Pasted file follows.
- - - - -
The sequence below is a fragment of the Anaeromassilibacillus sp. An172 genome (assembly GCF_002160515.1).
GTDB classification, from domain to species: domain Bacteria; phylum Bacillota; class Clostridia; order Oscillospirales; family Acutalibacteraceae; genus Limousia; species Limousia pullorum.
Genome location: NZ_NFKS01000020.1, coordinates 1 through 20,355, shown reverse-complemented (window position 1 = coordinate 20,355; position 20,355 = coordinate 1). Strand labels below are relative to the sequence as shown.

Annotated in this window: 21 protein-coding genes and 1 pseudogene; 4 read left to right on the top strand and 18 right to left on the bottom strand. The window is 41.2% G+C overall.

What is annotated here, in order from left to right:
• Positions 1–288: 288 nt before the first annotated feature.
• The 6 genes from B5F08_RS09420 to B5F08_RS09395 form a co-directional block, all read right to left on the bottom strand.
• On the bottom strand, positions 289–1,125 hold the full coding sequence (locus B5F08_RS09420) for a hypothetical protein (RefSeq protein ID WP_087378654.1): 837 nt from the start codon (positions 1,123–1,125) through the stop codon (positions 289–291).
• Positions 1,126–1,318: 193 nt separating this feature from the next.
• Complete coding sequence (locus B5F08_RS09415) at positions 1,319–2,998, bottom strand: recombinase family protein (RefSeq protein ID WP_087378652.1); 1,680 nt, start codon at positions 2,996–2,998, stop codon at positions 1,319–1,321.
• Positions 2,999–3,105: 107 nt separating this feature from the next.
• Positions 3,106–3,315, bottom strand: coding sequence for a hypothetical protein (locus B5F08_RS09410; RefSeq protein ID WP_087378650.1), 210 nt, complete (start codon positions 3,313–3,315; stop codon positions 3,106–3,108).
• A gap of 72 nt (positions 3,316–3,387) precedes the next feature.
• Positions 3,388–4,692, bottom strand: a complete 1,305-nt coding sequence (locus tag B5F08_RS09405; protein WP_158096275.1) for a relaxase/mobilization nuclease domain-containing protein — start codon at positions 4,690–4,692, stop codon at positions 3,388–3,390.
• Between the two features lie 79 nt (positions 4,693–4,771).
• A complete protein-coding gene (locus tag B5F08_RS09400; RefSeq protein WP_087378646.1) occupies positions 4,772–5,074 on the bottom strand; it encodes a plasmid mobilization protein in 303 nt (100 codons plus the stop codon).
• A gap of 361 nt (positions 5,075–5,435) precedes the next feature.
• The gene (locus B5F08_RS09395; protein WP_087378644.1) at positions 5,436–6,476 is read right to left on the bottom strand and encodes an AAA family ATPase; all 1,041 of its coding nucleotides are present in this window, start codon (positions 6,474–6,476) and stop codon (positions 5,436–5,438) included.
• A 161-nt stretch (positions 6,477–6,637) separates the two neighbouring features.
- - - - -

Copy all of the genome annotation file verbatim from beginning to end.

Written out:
The sequence below is a fragment of the Anaeromassilibacillus sp. An172 genome (assembly GCF_002160515.1).
GTDB classification, from domain to species: domain Bacteria; phylum Bacillota; class Clostridia; order Oscillospirales; family Acutalibacteraceae; genus Limousia; species Limousia pullorum.
Genome location: NZ_NFKS01000020.1, coordinates 1 through 20,355, shown reverse-complemented (window position 1 = coordinate 20,355; position 20,355 = coordinate 1). Strand labels below are relative to the sequence as shown.

Annotated in this window: 21 protein-coding genes and 1 pseudogene; 4 read left to right on the top strand and 18 right to left on the bottom strand. The window is 41.2% G+C overall.

What is annotated here, in order from left to right:
• Positions 1–288: 288 nt before the first annotated feature.
• The 6 genes from B5F08_RS09420 to B5F08_RS09395 form a co-directional block, all read right to left on the bottom strand.
• On the bottom strand, positions 289–1,125 hold the full coding sequence (locus B5F08_RS09420) for a hypothetical protein (RefSeq protein ID WP_087378654.1): 837 nt from the start codon (positions 1,123–1,125) through the stop codon (positions 289–291).
• Positions 1,126–1,318: 193 nt separating this feature from the next.
• Complete coding sequence (locus B5F08_RS09415) at positions 1,319–2,998, bottom strand: recombinase family protein (RefSeq protein ID WP_087378652.1); 1,680 nt, start codon at positions 2,996–2,998, stop codon at positions 1,319–1,321.
• Positions 2,999–3,105: 107 nt separating this feature from the next.
• Positions 3,106–3,315, bottom strand: coding sequence for a hypothetical protein (locus B5F08_RS09410; RefSeq protein ID WP_087378650.1), 210 nt, complete (start codon positions 3,313–3,315; stop codon positions 3,106–3,108).
• A gap of 72 nt (positions 3,316–3,387) precedes the next feature.
• Positions 3,388–4,692, bottom strand: a complete 1,305-nt coding sequence (locus tag B5F08_RS09405; protein WP_158096275.1) for a relaxase/mobilization nuclease domain-containing protein — start codon at positions 4,690–4,692, stop codon at positions 3,388–3,390.
• Between the two features lie 79 nt (positions 4,693–4,771).
• A complete protein-coding gene (locus tag B5F08_RS09400; RefSeq protein WP_087378646.1) occupies positions 4,772–5,074 on the bottom strand; it encodes a plasmid mobilization protein in 303 nt (100 codons plus the stop codon).
• A gap of 361 nt (positions 5,075–5,435) precedes the next feature.
• The gene (locus B5F08_RS09395; protein WP_087378644.1) at positions 5,436–6,476 is read right to left on the bottom strand and encodes an AAA family ATPase; all 1,041 of its coding nucleotides are present in this window, start codon (positions 6,474–6,476) and stop codon (positions 5,436–5,438) included.
• A 161-nt stretch (positions 6,477–6,637) separates the two neighbouring features.